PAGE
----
There is no exact price one can put on words when we consider what words teach us, how they inspire us, where they take us, but writers selecting those words must always weigh their value—how much bang for the buck does each word give—before sending them off as a story, especially a piece of flash fiction. Words are precious in any work of fiction. They are the stuff that create mood, reveal character, offer tension, but in flash, each word must be absolutely worth the space it uses.  If it does not serve a very specific function, then it must be reconsidered for one that does.

If you read my previous essay about questioning the text, you know that one of the ways to learn craft is to spend time with the texts of admired authors to learn how they do what they do, how they manage to convey a whole personality, a setting, a complication in so few words.  How do they do it? Let me provide some examples.

From Sherrie Flick’s “Secrets(New Flash Fiction Review), her second paragraph:

High up in the hayloft, Robbie looked down on the pile of fresh hay. The sweet smells; stark blue skies ringing outside the barn door. Dust sparkled in the air around him–and his brothers romped all around. Hand-me-downs, crew cuts, hard-soled shoes. (43 words)

What do you know about this piece?  My suppositions are

hayloft = a barn, a farm, out in the country, rural

sparkled = summer or Saturday, at least a break. Could be winter but since there is no word used to provide a sense of cold weather…

brothers = family, at least two brothers, maybe more

romped = young, fun-loving, teasing

hand-me-downs = poor or at least middle-class

crewcuts = perhaps in the past, 40s 50s even 60s, unlikely current

hard-soled shoes = these boys work on the farm; this is probably just a break

Sherrie Flick In this paragraph, the author provides the reader with an anchor, a visual setting, a sense of the characters: a rural place where the air is pure, where poor farm boys roughhouse in a loft during a break in their chores. With the title Secrets and the first paragraph, which uses precise language to set up the rambunctious spirit of boys, “Robbie jumped out of the hayloft and hit his head,” Sherrie Flick sets up tension and foreboding. What happens in this 238-word story comes to the reader as a movie would with a specific situation, actions taken, a moment of revelation. The impact of the story comes from the opening, from the exact nature of information given. The reader does not have to wonder who, what, when, where, why, and how.  This evidence is there, not necessarily to be understood in an absolute sense, but rather tethered to a reality that can be “seen” and “felt” by the reader. Every word counts.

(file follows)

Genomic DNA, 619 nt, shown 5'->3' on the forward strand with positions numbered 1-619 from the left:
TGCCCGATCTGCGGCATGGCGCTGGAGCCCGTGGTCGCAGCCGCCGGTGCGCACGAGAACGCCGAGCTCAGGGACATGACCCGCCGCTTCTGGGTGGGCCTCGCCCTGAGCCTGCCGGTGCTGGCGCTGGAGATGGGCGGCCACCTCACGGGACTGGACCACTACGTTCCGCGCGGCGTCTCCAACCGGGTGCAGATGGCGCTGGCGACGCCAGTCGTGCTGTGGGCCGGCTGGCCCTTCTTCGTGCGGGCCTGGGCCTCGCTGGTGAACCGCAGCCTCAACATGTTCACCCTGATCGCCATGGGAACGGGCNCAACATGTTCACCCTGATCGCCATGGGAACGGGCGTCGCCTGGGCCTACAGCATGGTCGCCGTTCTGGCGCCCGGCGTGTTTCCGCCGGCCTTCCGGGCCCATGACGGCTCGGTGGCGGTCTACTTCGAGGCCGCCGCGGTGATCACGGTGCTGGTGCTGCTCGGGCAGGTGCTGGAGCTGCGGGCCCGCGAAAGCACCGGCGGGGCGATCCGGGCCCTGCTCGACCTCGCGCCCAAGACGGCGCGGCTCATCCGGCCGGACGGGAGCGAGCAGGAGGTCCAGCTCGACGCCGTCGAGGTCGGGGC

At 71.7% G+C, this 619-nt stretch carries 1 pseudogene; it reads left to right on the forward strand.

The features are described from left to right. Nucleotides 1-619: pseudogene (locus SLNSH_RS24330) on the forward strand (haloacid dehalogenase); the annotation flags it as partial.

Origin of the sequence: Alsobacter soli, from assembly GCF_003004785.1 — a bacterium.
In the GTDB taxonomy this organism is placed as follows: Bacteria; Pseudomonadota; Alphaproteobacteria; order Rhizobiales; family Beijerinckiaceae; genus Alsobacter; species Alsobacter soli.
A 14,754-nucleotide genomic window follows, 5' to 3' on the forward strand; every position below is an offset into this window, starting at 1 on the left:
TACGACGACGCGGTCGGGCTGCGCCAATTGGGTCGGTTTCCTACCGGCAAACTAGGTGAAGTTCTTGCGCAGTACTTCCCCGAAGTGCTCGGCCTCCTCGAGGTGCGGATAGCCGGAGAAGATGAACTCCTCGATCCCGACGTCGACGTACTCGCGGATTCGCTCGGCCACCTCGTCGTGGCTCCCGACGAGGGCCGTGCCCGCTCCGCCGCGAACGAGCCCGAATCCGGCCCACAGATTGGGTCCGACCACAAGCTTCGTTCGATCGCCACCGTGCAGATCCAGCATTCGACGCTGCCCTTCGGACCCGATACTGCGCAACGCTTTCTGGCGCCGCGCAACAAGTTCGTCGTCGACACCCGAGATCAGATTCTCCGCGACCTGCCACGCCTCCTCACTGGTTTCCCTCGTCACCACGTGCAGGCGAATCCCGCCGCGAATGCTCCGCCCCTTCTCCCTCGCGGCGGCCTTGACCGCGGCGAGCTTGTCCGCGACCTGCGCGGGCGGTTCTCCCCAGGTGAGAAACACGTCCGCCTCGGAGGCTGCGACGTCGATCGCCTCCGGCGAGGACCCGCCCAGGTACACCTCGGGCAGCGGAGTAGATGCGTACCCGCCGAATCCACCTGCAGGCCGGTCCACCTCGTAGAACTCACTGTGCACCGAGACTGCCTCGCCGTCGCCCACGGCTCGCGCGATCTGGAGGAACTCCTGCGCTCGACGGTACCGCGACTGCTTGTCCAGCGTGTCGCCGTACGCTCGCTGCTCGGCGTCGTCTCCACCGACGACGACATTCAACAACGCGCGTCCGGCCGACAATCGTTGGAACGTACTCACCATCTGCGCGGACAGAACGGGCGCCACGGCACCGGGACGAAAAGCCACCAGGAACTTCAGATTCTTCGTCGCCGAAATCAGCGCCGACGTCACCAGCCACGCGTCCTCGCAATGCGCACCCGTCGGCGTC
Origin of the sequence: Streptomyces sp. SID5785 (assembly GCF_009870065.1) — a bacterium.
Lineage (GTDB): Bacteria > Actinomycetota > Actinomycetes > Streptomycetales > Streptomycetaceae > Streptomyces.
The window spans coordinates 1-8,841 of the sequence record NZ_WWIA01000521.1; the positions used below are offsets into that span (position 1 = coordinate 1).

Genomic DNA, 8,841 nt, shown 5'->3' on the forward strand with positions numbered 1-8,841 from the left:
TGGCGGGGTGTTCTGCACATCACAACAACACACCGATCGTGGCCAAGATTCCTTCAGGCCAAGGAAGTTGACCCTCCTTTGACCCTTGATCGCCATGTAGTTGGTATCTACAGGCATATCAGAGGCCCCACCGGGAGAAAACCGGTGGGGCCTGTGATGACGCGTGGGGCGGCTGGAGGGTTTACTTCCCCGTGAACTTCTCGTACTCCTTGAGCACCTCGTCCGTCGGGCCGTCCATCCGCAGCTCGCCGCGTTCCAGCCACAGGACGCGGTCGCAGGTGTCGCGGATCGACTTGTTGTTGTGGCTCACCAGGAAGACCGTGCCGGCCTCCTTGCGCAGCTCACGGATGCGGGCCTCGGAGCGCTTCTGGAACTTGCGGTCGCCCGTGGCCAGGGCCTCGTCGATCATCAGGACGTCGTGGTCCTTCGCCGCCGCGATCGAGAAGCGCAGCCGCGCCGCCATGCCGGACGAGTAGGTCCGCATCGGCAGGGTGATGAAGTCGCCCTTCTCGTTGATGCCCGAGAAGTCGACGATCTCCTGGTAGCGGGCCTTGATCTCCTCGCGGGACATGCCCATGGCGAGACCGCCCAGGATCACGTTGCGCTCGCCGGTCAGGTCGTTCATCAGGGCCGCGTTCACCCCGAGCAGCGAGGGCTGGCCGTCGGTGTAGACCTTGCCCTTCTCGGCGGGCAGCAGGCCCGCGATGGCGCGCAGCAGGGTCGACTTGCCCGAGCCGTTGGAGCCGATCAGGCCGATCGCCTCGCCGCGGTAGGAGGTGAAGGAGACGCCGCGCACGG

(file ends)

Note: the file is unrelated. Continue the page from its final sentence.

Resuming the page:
Here’s another example from Barry Basden’s story, “We Continue to Evolve ” (Fwriction Review) The first line:

“Since the drought, turkey vultures have begun riding afternoon thermals into town, gliding in on their enormous wings to survey heatstruck pets in parched backyards.”(25 words)

What are the suppositions?  What does “the drought” tell the reader?  Bad times! Vultures! But what does the word “turkey” add to this piece?  Why use it if words are so precious? For me, “vultures” alone hypes the piece, tipping it toward melodrama or horror, while “turkey” mellows the concept out just enough to put in a sense of gritty everyday reality.

After writing the above paragraph, I looked up the difference between “Vulture” and “Turkey Vulture” to help me understand why this might be.  According to the Audubon Society, there are “black vultures” and “turkey vultures,” turkey vultures being the more common. On some level, I think I understood this, and why I felt in reading the first line, I would be getting reality rather than melodrama. What else does this first sentence tell us? With the specific use of “turkey” and the specificity of “thermals,” I feel a confidence that this writer knows things, and I trust him.  He is choosing his words with great care.  I want to keep reading.

Then there is the image of birds of prey with “enormous wings” hunting for “heat-struck pets.” Again the author has worked a bit of magic.  It is the pets who are in danger—do they have any chance of survival? The stakes are presented for the story and they feel high, yet still grounded in reality. Then we are given wasps “there to fuss and worry the dove.” We don’t know yet exactly what this story is going to mean in the end, but now we have a dove in contrast to the turkey vultures circling.  The tension is ratcheted up because now we must worry not only about the pets, but this lovely dove.

We have a lyric opening to a story, high stakes proposed, as well as being engaged by tension created by the subliminal question, “What does this mean?” The next line, “It’s mostly quiet now,” brings pause to the story, before understands with the next line, that “Melissa left.” Ahhh, we meet the “dove.” There are two people in the story, the woman who has left and the man who is left behind: